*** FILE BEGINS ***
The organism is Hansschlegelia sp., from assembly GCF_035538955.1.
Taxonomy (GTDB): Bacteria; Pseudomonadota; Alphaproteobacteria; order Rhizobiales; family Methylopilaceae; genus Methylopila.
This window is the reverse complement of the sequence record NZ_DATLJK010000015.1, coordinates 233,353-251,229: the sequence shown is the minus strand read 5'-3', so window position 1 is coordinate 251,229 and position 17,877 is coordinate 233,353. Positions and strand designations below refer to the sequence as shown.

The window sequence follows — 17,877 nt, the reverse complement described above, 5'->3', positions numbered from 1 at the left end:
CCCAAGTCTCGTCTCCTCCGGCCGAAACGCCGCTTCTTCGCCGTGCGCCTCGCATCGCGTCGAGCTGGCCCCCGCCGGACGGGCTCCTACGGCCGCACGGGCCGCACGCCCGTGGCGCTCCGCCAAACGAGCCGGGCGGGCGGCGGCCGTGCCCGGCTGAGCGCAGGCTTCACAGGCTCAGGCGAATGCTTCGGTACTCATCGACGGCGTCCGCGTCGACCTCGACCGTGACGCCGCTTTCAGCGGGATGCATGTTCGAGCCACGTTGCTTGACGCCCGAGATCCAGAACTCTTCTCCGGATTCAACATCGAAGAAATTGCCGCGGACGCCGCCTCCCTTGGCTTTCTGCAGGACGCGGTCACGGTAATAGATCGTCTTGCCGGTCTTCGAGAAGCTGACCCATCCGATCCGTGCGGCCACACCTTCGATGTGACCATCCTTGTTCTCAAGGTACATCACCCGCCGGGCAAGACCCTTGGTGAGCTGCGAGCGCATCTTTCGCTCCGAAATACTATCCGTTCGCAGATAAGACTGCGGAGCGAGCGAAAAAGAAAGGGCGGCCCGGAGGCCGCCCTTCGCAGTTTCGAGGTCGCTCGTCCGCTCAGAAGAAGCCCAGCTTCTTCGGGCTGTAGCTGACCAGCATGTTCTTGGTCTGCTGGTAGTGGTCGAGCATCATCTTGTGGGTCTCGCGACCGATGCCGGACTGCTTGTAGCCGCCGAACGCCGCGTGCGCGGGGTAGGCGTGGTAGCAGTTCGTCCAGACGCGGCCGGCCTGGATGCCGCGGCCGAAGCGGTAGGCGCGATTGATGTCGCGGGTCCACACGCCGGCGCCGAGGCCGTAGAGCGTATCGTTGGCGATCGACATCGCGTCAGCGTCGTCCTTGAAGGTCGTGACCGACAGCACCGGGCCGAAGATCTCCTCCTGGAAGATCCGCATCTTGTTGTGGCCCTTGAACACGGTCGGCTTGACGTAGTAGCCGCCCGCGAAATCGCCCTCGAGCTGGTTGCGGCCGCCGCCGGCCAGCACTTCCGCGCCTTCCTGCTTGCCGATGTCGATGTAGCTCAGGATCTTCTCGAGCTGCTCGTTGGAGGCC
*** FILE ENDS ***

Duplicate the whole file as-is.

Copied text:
The organism is Hansschlegelia sp., from assembly GCF_035538955.1.
Taxonomy (GTDB): Bacteria; Pseudomonadota; Alphaproteobacteria; order Rhizobiales; family Methylopilaceae; genus Methylopila.
This window is the reverse complement of the sequence record NZ_DATLJK010000015.1, coordinates 233,353-251,229: the sequence shown is the minus strand read 5'-3', so window position 1 is coordinate 251,229 and position 17,877 is coordinate 233,353. Positions and strand designations below refer to the sequence as shown.

The window sequence follows — 17,877 nt, the reverse complement described above, 5'->3', positions numbered from 1 at the left end:
CCCAAGTCTCGTCTCCTCCGGCCGAAACGCCGCTTCTTCGCCGTGCGCCTCGCATCGCGTCGAGCTGGCCCCCGCCGGACGGGCTCCTACGGCCGCACGGGCCGCACGCCCGTGGCGCTCCGCCAAACGAGCCGGGCGGGCGGCGGCCGTGCCCGGCTGAGCGCAGGCTTCACAGGCTCAGGCGAATGCTTCGGTACTCATCGACGGCGTCCGCGTCGACCTCGACCGTGACGCCGCTTTCAGCGGGATGCATGTTCGAGCCACGTTGCTTGACGCCCGAGATCCAGAACTCTTCTCCGGATTCAACATCGAAGAAATTGCCGCGGACGCCGCCTCCCTTGGCTTTCTGCAGGACGCGGTCACGGTAATAGATCGTCTTGCCGGTCTTCGAGAAGCTGACCCATCCGATCCGTGCGGCCACACCTTCGATGTGACCATCCTTGTTCTCAAGGTACATCACCCGCCGGGCAAGACCCTTGGTGAGCTGCGAGCGCATCTTTCGCTCCGAAATACTATCCGTTCGCAGATAAGACTGCGGAGCGAGCGAAAAAGAAAGGGCGGCCCGGAGGCCGCCCTTCGCAGTTTCGAGGTCGCTCGTCCGCTCAGAAGAAGCCCAGCTTCTTCGGGCTGTAGCTGACCAGCATGTTCTTGGTCTGCTGGTAGTGGTCGAGCATCATCTTGTGGGTCTCGCGACCGATGCCGGACTGCTTGTAGCCGCCGAACGCCGCGTGCGCGGGGTAGGCGTGGTAGCAGTTCGTCCAGACGCGGCCGGCCTGGATGCCGCGGCCGAAGCGGTAGGCGCGATTGATGTCGCGGGTCCACACGCCGGCGCCGAGGCCGTAGAGCGTATCGTTGGCGATCGACATCGCGTCAGCGTCGTCCTTGAAGGTCGTGACCGACAGCACCGGGCCGAAGATCTCCTCCTGGAAGATCCGCATCTTGTTGTGGCCCTTGAACACGGTCGGCTTGACGTAGTAGCCGCCCGCGAAATCGCCCTCGAGCTGGTTGCGGCCGCCGCCGGCCAGCACTTCCGCGCCTTCCTGCTTGCCGATGTCGATGTAGCTCAGGATCTTCTCGAGCTGCTCGTTGGAGGCC